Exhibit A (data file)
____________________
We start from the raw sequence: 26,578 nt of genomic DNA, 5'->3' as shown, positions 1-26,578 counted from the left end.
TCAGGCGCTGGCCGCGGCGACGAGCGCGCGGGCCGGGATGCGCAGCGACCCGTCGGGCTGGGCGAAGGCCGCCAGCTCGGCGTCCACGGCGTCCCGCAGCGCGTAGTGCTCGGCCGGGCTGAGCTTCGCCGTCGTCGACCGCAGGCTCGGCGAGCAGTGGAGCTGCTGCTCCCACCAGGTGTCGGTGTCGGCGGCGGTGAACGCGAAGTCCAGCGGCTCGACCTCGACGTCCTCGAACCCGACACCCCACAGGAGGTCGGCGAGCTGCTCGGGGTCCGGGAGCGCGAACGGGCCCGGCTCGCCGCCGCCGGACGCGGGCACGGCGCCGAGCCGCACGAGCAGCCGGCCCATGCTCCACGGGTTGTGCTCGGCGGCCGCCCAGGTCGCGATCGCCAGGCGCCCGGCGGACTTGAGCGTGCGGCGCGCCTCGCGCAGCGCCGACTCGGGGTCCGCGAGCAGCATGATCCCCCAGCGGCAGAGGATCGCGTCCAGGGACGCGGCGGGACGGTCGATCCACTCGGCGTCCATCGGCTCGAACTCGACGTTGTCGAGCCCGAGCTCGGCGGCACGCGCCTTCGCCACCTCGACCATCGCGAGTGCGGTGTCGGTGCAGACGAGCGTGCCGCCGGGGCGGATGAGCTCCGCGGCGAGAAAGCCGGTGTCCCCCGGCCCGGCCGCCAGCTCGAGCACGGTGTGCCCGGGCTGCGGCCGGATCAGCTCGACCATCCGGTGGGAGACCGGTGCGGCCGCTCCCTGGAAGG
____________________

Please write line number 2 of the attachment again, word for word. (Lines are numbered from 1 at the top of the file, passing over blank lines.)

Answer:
TCAGGCGCTGGCCGCGGCGACGAGCGCGCGGGCCGGGATGCGCAGCGACCCGTCGGGCTGGGCGAAGGCCGCCAGCTCGGCGTCCACGGCGTCCCGCAGCGCGTAGTGCTCGGCCGGGCTGAGCTTCGCCGTCGTCGACCGCAGGCTCGGCGAGCAGTGGAGCTGCTGCTCCCACCAGGTGTCGGTGTCGGCGGCGGTGAACGCGAAGTCCAGCGGCTCGACCTCGACGTCCTCGAACCCGACACCCCACAGGAGGTCGGCGAGCTGCTCGGGGTCCGGGAGCGCGAACGGGCCCGGCTCGCCGCCGCCGGACGCGGGCACGGCGCCGAGCCGCACGAGCAGCCGGCCCATGCTCCACGGGTTGTGCTCGGCGGCCGCCCAGGTCGCGATCGCCAGGCGCCCGGCGGACTTGAGCGTGCGGCGCGCCTCGCGCAGCGCCGACTCGGGGTCCGCGAGCAGCATGATCCCCCAGCGGCAGAGGATCGCGTCCAGGGACGCGGCGGGACGGTCGATCCACTCGGCGTCCATCGGCTCGAACTCGACGTTGTCGAGCCCGAGCTCGGCGGCACGCGCCTTCGCCACCTCGACCATCGCGAGTGCGGTGTCGGTGCAGACGAGCGTGCCGCCGGGGCGGATGAGCTCCGCGGCGAGAAAGCCGGTGTCCCCCGGCCCGGCCGCCAGCTCGAGCACGGTGTGCCCGGGCTGCGGCCGGATCAGCTCGACCATCCGGTGGGAGACCGGTGCGGCCGCTCCCTGGAAGG